Team Roping at the 114th annual Cheyenne Frontier Days

To add to the cutthroat atmosphere was the usual challenges of team roping at Cheyenne. Steers are given a 30-foot head start. Unlike most chutes, the roping chute in Cheyenne is quietly opened. Steers often just wander out, taking up to five seconds to get to the score line. Then the race is on as cowboys release their horses and give chase. This year, the team roping steers had been previously used as tripping steers—adding another challenge to the headers who had to handle them carefully so they wouldn’t fall down.

The 11th high team back, Britt Williams and Bobby Harris, set the early pace with an 8.2, pushing their total on three to 27.4. As the round progressed, it became clear they had drawn one of the better steers, but as Williams pointed out, they had to take advantage of that opportunity.

“When everybody is within 1.2 seconds of each other, you just have to draw a good steer and do the best job of the day, and you can win,” he said. “That steer had a decent track record. They were 9.7 on him once and missed him once. They said he was just decent—middle of the pen.”

Spencer Mitchell and Broc Cresta challenged with a 9.0. Then Derrick Begay and Cesar de la Cruz matched the time to move into a tie with Williams and Harris.

As for Harris, winning Cheyenne was the penultimate achievement for the Wyoming-born-and-raised 1991 world champion.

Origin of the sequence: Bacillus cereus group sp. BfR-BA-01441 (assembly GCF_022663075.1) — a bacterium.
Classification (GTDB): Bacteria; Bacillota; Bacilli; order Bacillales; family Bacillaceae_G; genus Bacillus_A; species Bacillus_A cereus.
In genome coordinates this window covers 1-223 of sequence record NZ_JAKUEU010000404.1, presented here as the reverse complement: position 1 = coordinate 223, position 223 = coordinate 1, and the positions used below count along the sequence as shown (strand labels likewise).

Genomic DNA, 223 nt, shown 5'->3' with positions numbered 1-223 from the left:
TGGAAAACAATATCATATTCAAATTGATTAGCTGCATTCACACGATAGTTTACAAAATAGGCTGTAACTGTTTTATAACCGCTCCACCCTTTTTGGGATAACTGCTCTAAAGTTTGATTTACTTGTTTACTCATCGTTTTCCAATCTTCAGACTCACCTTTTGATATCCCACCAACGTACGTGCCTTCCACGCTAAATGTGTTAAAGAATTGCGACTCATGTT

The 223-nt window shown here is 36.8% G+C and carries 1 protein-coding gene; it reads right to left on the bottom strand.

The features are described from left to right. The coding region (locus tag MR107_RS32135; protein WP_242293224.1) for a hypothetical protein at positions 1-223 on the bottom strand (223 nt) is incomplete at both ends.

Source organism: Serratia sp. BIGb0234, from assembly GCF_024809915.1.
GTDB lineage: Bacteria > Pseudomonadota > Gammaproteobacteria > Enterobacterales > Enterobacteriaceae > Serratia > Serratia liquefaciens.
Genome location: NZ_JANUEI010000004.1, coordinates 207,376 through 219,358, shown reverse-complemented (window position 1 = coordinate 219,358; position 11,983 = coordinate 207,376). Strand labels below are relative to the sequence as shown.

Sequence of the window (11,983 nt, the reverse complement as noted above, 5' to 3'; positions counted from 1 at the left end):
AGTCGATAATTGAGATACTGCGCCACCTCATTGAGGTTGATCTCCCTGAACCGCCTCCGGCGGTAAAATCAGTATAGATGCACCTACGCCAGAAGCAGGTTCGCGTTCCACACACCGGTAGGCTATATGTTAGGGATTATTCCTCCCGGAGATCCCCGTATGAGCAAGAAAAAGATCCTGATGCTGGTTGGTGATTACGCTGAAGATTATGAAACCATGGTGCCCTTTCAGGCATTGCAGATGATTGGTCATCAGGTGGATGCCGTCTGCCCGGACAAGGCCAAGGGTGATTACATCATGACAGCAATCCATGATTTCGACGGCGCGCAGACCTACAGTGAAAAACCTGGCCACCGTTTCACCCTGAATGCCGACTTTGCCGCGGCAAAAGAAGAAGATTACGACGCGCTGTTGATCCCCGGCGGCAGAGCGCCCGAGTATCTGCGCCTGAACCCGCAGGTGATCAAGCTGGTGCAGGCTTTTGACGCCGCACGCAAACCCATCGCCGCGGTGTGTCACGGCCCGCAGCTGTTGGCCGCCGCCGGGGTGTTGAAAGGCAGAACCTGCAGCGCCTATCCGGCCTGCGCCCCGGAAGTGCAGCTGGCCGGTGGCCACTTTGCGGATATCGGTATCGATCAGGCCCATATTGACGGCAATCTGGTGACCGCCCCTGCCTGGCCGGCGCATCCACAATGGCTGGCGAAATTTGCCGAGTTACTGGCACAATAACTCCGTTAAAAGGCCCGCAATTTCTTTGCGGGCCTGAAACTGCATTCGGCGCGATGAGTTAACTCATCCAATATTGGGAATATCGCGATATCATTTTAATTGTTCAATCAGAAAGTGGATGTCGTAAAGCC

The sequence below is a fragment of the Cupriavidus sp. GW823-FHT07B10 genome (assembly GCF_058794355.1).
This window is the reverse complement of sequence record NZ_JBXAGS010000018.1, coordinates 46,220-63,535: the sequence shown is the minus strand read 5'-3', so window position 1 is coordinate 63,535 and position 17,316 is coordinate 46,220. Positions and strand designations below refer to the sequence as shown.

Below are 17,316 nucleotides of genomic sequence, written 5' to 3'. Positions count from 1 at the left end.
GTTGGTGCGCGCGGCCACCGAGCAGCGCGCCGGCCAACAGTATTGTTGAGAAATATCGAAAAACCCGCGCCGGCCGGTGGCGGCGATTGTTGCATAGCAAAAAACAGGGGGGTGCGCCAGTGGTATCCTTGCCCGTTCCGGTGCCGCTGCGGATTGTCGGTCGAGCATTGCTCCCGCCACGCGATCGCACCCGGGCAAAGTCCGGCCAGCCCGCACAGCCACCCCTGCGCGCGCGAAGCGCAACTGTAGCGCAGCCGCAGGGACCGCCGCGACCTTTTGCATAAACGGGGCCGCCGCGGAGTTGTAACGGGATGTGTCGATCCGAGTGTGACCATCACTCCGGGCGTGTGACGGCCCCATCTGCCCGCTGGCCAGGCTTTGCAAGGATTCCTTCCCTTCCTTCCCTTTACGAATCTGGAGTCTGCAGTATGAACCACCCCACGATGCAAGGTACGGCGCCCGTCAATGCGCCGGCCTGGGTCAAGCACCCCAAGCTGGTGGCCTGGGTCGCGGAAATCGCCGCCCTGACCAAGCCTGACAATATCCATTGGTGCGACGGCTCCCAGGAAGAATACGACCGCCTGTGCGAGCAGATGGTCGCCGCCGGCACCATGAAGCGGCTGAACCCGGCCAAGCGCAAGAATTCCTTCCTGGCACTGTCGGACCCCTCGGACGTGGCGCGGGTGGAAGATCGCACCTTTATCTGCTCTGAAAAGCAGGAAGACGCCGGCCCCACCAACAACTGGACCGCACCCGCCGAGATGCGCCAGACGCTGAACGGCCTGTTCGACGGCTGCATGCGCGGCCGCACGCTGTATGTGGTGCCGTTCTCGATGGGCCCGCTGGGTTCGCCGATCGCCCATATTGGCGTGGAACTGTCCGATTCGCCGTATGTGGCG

“This is a dream come true,” he said. Harris had been attending Cheyenne since he was 15 (he’s 47 now) and has narrowly missed winning steer roping titles at the ‘Daddy of ’Em All’ twice. Team roping is in only its ninth year at Cheyenne. Now, the win at his home-state rodeo could propel him to his 12th trip to the Wrangler NFR.

“After I made the Finals in 2002, I burned out,” he said. “My kids were in high school and I wanted to get them out of school. Now my kids are in college, and last fall I got the itch again. My roping has always been about when I want to do it; that’s when I do good. Britt and I have talked about roping but it didn’t work out until last fall, and it went really good. I’ve known him and watched him rope for a long time; his father and I grew up together. He’s got good horses and he’s proven that he’s got the ability to be a top world’s champion-caliber roper. I wasn’t going to come out and do it just to do it. I want to make the Finals.”

Begay and de la Cruz are of the same mindset. Once you make the NFR, it becomes an expectation, if not a right. Hovering around 20th in the PRCA world standings wasn’t satisfactory to either man, so the win in Cheyenne carried extra meaning.

“I’ve won it twice now,” de la Cruz said. “I won it Colter (Todd, in 2006). It’s a blessing. The last month hasn’t been very good, I haven’t been roping very good for my partner, but this makes up for everything.”

He rode his mare, Annie Oakley, for the win, because she’s the fastest horse he owns, and deflected the credit to her and his partner.

“Good horses and in my opinion, it takes a good header to set one up out here. They’re rolling so fast,” he said.
As for Begay, winning the ‘Daddy’ revealed a smile—if not much verbal expression of his win—from the normally stoic Navajo.

Begay and de la Cruz added $10,550 each to their world standings totals while Williams and Harris won $10,279.

Related Articles
Broc Cresta
Never Forgotten
Broc Cresta: The Legend Lives On
Untitled design-14
5 Things J.D. Yates Did to Raise a Winner in Trey
Steer sitting in the chute getting the horn wrap taken off.
Make Your Steers Last Longer
Editor's Note
Editor's Note: Star Power
Image placeholder title
Get the Edge In Your Roping with Jake Barnes